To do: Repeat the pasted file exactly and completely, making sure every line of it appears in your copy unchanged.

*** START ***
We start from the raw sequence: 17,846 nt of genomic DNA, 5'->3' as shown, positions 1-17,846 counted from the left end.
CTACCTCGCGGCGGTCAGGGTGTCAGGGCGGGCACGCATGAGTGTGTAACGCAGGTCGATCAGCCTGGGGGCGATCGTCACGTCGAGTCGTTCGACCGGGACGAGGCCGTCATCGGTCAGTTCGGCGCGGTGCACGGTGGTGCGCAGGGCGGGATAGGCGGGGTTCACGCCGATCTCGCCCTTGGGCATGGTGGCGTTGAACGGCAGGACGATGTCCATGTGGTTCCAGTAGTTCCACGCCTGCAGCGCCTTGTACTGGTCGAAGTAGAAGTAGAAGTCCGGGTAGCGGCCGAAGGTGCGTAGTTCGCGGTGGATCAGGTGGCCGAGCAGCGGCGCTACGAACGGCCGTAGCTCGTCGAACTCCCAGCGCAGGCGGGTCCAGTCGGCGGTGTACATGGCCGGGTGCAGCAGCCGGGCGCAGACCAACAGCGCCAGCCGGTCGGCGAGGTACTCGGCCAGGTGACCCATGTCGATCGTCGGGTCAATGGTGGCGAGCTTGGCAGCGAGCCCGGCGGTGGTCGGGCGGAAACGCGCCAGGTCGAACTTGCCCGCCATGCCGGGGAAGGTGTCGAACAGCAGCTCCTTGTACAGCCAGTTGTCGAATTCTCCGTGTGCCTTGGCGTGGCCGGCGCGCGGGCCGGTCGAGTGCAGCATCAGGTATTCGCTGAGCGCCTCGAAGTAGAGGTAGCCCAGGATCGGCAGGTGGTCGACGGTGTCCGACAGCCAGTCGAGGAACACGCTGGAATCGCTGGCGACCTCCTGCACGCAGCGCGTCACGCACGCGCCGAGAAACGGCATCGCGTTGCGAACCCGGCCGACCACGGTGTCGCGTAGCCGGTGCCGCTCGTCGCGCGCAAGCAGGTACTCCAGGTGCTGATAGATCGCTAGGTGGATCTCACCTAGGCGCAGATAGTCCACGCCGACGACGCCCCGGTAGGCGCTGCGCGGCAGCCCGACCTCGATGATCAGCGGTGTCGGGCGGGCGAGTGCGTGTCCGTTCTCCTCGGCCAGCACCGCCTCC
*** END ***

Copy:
We start from the raw sequence: 17,846 nt of genomic DNA, 5'->3' as shown, positions 1-17,846 counted from the left end.
CTACCTCGCGGCGGTCAGGGTGTCAGGGCGGGCACGCATGAGTGTGTAACGCAGGTCGATCAGCCTGGGGGCGATCGTCACGTCGAGTCGTTCGACCGGGACGAGGCCGTCATCGGTCAGTTCGGCGCGGTGCACGGTGGTGCGCAGGGCGGGATAGGCGGGGTTCACGCCGATCTCGCCCTTGGGCATGGTGGCGTTGAACGGCAGGACGATGTCCATGTGGTTCCAGTAGTTCCACGCCTGCAGCGCCTTGTACTGGTCGAAGTAGAAGTAGAAGTCCGGGTAGCGGCCGAAGGTGCGTAGTTCGCGGTGGATCAGGTGGCCGAGCAGCGGCGCTACGAACGGCCGTAGCTCGTCGAACTCCCAGCGCAGGCGGGTCCAGTCGGCGGTGTACATGGCCGGGTGCAGCAGCCGGGCGCAGACCAACAGCGCCAGCCGGTCGGCGAGGTACTCGGCCAGGTGACCCATGTCGATCGTCGGGTCAATGGTGGCGAGCTTGGCAGCGAGCCCGGCGGTGGTCGGGCGGAAACGCGCCAGGTCGAACTTGCCCGCCATGCCGGGGAAGGTGTCGAACAGCAGCTCCTTGTACAGCCAGTTGTCGAATTCTCCGTGTGCCTTGGCGTGGCCGGCGCGCGGGCCGGTCGAGTGCAGCATCAGGTATTCGCTGAGCGCCTCGAAGTAGAGGTAGCCCAGGATCGGCAGGTGGTCGACGGTGTCCGACAGCCAGTCGAGGAACACGCTGGAATCGCTGGCGACCTCCTGCACGCAGCGCGTCACGCACGCGCCGAGAAACGGCATCGCGTTGCGAACCCGGCCGACCACGGTGTCGCGTAGCCGGTGCCGCTCGTCGCGCGCAAGCAGGTACTCCAGGTGCTGATAGATCGCTAGGTGGATCTCACCTAGGCGCAGATAGTCCACGCCGACGACGCCCCGGTAGGCGCTGCGCGGCAGCCCGACCTCGATGATCAGCGGTGTCGGGCGGGCGAGTGCGTGTCCGTTCTCCTCGGCCAGCACCGCCTCC